The Mix Tape: Art and Artifact

Mix Tape Faves

Here are three tracks from a mix tape made by Thurston Moore.

'Root of All Evil' Mix Tape i i

Californian photographer Glen E. Friedman used to send Brian Schroeder, an artist in the '80s hardcore scene, records Schroeder couldn't find at home in Idaho. As thanks, Schroeder sent mix tapes such as this one. Enlarge to see the full song list. © Thurston Moore hide caption

itoggle caption © Thurston Moore
'Root of All Evil' Mix Tape

Californian photographer Glen E. Friedman used to send Brian Schroeder, an artist in the '80s hardcore scene, records Schroeder couldn't find at home in Idaho. As thanks, Schroeder sent mix tapes such as this one. Enlarge to see the full song list.

© Thurston Moore
Thurston Moore, Editor of 'Mix Tape' i i

Sonic Youth's Thurston Moore (above) first heard a mix tape in 1978, when he read about an all-Clash cassette in the Village Voice. © Michael Lavine hide caption

itoggle caption © Michael Lavine
Thurston Moore, Editor of 'Mix Tape'

Sonic Youth's Thurston Moore (above) first heard a mix tape in 1978, when he read about an all-Clash cassette in the Village Voice.

© Michael Lavine

Before the iPod and the random playlist of the MP3, there was the original: the mix tape.

The advent of the cassette tape some 30 years ago made it possible for anyone with a tape deck and some tunes to be a record producer, mixing and matching songs, genres and bands. And become at-home record producers we did.

Cheap and convenient, customized mix tapes made the perfect personal gift. We made tapes for friends, lovers — we shared the depths of our souls through the carefully chosen songs. We aggregated our favorite party songs, ballads for suffering through heartbreak and our loudest, angriest punk rock anthems.

Thurston Moore, of pioneering art-rock-noise band Sonic Youth, explores the magic of the mix tape in a new book, Mix Tape: The Art of Cassette Culture.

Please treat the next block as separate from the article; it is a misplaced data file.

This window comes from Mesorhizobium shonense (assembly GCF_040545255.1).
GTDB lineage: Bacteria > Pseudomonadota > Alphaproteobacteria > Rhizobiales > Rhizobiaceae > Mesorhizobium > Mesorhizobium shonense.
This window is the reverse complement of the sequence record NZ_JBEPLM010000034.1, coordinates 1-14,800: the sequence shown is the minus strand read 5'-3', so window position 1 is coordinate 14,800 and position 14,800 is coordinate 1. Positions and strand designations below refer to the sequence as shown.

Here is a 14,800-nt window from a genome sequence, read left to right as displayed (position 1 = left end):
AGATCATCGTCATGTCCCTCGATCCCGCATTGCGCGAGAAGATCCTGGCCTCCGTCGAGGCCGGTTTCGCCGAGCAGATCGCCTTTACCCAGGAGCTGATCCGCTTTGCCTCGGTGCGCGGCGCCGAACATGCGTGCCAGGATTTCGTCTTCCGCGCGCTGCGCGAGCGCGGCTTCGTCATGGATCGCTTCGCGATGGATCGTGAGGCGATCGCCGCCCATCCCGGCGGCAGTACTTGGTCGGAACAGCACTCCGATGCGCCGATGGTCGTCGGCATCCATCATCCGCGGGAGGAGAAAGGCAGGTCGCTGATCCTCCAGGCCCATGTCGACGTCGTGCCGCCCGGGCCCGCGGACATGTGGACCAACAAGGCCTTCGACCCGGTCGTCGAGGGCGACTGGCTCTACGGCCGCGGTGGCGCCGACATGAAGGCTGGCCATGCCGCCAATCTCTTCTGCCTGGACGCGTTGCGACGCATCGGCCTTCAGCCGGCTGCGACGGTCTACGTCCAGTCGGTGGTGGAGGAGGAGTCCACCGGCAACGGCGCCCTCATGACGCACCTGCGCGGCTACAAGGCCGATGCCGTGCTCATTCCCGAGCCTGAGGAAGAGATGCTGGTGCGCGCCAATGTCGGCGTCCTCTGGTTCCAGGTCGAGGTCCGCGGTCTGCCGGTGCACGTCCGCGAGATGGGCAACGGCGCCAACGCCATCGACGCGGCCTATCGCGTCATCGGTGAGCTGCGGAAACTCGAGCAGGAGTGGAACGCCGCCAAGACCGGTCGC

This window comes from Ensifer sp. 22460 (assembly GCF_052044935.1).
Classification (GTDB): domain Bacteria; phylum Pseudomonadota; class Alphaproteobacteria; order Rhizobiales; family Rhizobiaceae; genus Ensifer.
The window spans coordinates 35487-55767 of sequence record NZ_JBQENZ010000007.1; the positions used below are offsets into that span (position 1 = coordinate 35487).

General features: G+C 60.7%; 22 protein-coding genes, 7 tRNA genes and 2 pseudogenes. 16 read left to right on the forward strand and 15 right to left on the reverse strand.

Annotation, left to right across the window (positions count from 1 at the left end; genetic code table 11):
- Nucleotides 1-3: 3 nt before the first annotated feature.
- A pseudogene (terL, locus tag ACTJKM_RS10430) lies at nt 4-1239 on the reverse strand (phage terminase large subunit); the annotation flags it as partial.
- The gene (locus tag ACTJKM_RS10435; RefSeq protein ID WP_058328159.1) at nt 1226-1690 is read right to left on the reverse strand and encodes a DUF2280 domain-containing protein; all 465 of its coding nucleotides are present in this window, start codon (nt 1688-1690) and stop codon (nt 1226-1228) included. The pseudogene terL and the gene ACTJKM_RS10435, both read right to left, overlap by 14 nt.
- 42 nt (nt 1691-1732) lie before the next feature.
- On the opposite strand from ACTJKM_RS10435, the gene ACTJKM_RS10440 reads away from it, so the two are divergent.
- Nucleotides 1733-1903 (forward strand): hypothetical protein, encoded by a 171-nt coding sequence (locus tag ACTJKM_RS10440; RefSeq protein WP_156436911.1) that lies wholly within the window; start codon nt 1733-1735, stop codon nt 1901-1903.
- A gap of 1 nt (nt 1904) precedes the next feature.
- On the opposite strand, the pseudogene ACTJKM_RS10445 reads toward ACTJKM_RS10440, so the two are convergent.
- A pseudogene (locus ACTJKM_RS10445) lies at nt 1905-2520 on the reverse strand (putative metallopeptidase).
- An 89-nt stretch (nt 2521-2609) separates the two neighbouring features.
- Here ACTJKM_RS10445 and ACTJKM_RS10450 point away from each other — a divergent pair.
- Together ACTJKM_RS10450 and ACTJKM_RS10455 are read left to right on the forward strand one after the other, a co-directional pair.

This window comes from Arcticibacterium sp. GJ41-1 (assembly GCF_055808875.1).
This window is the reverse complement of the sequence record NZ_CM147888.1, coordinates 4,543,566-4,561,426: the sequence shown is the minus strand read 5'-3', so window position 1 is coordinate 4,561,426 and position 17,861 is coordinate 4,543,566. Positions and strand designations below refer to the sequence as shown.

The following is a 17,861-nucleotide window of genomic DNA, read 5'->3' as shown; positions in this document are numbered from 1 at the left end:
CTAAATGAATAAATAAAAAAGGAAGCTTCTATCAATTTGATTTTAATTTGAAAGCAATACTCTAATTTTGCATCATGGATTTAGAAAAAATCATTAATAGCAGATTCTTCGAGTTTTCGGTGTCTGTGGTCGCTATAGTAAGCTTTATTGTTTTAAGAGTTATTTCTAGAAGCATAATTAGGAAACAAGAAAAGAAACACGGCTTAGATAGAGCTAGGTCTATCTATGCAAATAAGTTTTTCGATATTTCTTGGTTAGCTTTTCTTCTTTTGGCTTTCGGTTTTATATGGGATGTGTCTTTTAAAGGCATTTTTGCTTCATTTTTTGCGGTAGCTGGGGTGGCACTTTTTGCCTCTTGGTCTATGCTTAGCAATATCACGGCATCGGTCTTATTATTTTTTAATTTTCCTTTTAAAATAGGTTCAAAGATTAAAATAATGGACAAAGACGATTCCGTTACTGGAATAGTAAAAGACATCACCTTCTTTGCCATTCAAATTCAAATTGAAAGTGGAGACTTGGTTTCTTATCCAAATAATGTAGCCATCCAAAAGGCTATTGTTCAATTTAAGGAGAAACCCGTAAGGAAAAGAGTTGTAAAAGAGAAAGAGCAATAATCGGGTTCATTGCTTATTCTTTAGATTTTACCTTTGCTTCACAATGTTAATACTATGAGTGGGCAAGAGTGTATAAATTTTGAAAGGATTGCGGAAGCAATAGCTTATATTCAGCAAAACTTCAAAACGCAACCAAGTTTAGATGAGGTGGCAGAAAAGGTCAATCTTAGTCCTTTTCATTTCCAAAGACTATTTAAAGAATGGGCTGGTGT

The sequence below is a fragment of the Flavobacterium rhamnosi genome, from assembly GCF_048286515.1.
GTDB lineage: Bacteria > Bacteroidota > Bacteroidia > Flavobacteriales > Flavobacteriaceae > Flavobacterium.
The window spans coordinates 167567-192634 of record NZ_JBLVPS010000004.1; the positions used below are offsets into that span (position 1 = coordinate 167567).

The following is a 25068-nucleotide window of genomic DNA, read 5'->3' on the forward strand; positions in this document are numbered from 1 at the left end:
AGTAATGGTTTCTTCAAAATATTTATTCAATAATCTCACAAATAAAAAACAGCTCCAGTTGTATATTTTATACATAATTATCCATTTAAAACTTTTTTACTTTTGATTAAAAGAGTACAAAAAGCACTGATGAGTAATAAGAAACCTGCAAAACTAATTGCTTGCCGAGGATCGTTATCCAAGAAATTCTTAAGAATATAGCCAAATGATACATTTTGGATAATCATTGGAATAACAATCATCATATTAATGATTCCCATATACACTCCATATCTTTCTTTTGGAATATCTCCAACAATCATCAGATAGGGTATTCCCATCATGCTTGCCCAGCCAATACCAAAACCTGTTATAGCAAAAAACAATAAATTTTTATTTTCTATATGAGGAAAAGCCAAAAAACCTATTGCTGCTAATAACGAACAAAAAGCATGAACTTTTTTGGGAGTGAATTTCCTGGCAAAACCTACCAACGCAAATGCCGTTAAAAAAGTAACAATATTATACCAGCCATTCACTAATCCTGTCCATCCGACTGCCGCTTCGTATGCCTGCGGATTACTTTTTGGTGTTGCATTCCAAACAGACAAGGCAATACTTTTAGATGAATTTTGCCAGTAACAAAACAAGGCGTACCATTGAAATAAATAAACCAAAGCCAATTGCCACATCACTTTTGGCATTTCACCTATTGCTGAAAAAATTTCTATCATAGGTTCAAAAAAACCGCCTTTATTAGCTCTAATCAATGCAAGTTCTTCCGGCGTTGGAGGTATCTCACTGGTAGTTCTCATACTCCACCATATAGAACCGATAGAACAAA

Guest:

Thurston Moore, editor of Mix Tape: The Art of Cassette Culture and founding member of art-rock band Sonic Youth

Introduction to Mix Tape: The Art of Cassette Culture

The first time I'd ever heard of someone making a mix tape was in 1978. Robert Christagau, the "Dean of Rock Critics," was writing in the Village Voice about his favorite Clash record, which just happened to be the one he made himself: a tape of all the non-LP b-sides by the band. The Clash made great singles, and they made great LPs, and they would usually put the singles on the LPs but not the b-side of the singles. This was a great idea to my rock critic-reading mind. And one aspect really struck me: Mr. Christgau said it was a tape he made to give to friends. He had made his own personalized Clash record and was handing it out as a memento of his rock 'n' roll devotion.

In those days, tape decks were as essential as turntables. And they were as bulky as well. But right around this time, Sony issued the Walkman. These new Walkman players were all about hanging off the shoulder with headphones and bopping around the city listening to tunes. I suppose the record industry expected the consumer to buy cassettes of the LPs, and the consumer surely did, but hey — why not buy blank cassettes and record tracks from LPs and play those instead? Of course this is what every Walkman user did, and before long, there were warning stickers on records and cassettes, stating: HOME TAPING IS KILLING MUSIC! It was a quaint forbear to today's industry paranoia over CD-burning and Internet downloading.